Net gain for charities

Click to follow
THE INTERNET offers an alternative to the seasonal stockpiling of consumer durables. Two websites run by the Charities Aid Foundation (CAF) make giving to charity easier and more tax-efficient.

Under a Give as You Earn scheme, anyone in full-time employment can elect to give a regular sum to one or more charities. The money comes direct from the donor's gross pay. The scheme uses the employer's payroll system, so there is no need for charities to go through the time-consuming process of claiming back the tax. The Give as You Earn website has full details of the scheme, including application forms that donors can download and fill in, and a donation calculator that works out the value of any gifts, taking tax relief into account.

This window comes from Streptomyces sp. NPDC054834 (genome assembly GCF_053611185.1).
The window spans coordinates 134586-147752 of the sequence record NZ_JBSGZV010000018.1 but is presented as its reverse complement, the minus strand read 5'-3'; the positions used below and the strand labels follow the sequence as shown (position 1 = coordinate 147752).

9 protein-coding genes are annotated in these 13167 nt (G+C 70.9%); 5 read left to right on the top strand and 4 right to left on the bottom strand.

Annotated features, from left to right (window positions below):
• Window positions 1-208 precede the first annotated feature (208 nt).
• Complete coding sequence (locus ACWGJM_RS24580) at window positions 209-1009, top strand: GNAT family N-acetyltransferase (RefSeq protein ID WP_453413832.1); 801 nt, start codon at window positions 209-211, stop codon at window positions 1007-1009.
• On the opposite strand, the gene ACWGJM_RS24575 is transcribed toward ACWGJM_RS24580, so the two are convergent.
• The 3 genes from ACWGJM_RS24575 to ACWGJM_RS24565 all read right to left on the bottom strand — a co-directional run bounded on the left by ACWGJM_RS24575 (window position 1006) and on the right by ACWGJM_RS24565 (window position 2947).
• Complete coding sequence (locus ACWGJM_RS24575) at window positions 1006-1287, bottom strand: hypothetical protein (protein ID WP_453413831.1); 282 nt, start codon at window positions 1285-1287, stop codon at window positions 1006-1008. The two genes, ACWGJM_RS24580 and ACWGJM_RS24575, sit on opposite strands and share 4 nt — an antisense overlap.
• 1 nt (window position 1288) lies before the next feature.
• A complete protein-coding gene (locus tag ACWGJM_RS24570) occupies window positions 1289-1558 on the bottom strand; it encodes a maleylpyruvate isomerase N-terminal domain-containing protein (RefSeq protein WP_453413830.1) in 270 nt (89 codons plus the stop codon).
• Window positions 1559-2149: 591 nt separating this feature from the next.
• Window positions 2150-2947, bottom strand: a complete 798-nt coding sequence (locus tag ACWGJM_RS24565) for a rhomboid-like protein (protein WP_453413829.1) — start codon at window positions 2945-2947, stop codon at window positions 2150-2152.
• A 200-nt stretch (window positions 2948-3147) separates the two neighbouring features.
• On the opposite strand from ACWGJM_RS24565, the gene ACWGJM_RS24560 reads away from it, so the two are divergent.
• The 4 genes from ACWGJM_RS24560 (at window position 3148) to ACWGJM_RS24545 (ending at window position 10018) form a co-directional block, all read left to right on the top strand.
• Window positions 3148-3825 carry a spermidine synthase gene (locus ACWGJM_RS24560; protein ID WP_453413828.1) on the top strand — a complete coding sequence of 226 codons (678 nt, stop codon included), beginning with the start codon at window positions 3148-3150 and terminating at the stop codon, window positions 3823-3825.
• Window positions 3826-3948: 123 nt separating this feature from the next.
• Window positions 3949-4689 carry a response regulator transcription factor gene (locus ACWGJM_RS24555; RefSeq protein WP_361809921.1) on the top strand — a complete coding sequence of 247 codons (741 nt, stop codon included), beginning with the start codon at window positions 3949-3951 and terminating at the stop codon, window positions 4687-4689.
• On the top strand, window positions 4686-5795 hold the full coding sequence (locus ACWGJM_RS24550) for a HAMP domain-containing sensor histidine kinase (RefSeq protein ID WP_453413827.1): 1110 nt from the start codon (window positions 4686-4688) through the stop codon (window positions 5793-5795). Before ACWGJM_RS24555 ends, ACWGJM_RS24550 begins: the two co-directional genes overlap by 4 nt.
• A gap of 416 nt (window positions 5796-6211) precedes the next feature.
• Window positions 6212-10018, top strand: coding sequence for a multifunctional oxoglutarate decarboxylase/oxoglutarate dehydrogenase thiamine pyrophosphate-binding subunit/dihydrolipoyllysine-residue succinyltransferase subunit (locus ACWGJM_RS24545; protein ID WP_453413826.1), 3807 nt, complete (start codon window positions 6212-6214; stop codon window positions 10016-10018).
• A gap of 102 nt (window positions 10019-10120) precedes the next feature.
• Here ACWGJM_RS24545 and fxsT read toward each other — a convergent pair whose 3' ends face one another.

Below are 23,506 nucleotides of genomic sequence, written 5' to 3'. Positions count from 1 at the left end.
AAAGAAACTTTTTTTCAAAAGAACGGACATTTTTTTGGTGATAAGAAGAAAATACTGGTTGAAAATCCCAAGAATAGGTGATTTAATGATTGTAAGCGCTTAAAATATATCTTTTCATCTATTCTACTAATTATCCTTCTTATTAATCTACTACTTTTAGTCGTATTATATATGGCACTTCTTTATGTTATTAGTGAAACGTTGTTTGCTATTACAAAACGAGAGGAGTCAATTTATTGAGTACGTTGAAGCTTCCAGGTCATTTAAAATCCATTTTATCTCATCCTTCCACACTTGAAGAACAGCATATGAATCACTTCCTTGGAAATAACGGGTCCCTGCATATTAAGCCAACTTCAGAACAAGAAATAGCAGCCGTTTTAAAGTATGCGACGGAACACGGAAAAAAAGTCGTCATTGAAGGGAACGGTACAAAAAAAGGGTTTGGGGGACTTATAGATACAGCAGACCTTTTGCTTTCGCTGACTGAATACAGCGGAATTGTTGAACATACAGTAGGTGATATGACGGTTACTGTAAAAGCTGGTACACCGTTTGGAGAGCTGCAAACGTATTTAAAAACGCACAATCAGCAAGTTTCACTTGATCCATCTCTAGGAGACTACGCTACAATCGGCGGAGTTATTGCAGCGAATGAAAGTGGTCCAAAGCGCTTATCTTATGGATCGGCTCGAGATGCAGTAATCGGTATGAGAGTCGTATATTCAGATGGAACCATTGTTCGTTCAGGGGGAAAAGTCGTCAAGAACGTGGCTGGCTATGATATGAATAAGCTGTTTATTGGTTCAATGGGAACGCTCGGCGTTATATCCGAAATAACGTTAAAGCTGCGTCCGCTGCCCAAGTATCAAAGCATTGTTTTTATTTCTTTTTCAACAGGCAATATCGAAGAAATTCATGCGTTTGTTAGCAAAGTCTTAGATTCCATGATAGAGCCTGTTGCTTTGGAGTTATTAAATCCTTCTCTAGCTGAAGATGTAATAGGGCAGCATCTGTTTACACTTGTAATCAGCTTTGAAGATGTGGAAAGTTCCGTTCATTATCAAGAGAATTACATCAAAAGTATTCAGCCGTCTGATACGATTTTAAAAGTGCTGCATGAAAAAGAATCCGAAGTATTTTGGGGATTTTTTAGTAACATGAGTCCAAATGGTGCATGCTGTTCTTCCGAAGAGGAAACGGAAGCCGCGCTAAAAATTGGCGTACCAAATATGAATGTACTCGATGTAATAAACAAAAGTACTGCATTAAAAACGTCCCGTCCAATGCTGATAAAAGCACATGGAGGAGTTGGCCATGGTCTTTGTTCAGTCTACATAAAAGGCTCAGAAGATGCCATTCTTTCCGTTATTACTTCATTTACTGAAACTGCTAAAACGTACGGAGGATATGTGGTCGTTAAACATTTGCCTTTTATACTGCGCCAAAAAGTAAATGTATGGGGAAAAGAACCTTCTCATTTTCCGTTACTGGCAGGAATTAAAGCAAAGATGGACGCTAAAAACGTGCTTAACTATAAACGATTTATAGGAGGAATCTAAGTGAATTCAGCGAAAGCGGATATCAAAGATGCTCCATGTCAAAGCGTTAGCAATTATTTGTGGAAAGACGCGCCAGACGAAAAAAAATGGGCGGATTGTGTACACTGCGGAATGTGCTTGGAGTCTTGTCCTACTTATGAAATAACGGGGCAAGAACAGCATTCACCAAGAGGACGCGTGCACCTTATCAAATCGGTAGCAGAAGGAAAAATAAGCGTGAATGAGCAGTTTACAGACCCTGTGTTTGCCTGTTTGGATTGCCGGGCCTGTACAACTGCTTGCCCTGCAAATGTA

For donors who want a more flexible way to give, CAF offers personal Give as You Earn accounts. The minimum monthly donation for an account is pounds 10. Again, the money can come direct from gross pay, but the funds are held by CAF. Donors are then given a charity cheque book, which they can use to make donations to the causes of their choice. The account combines the commitment and the tax advantages of regular giving with the option to make spontaneous gifts to causes such as disaster relief appeals.

CAF's other website promotes its Charity Card. This works either with a Give as You Earn account or on its own. Card holders put money into their accounts and can then use the card rather like a credit card. They can give money to charities or other voluntary organisations over the phone or through a secure area of the Charity Card site. The on-line donation section will be a great benefit to smaller charities with limited funds for advertising their appeals.

So far, CAF has 1,640 organisations registered to receive Charity Card donations. These include traditional charities and aid bodies, as well as a range of other good causes, including theatres, arts organisations, conservation groups and housing trusts.

Links: Give as You Earn,; Charity Card, http://www.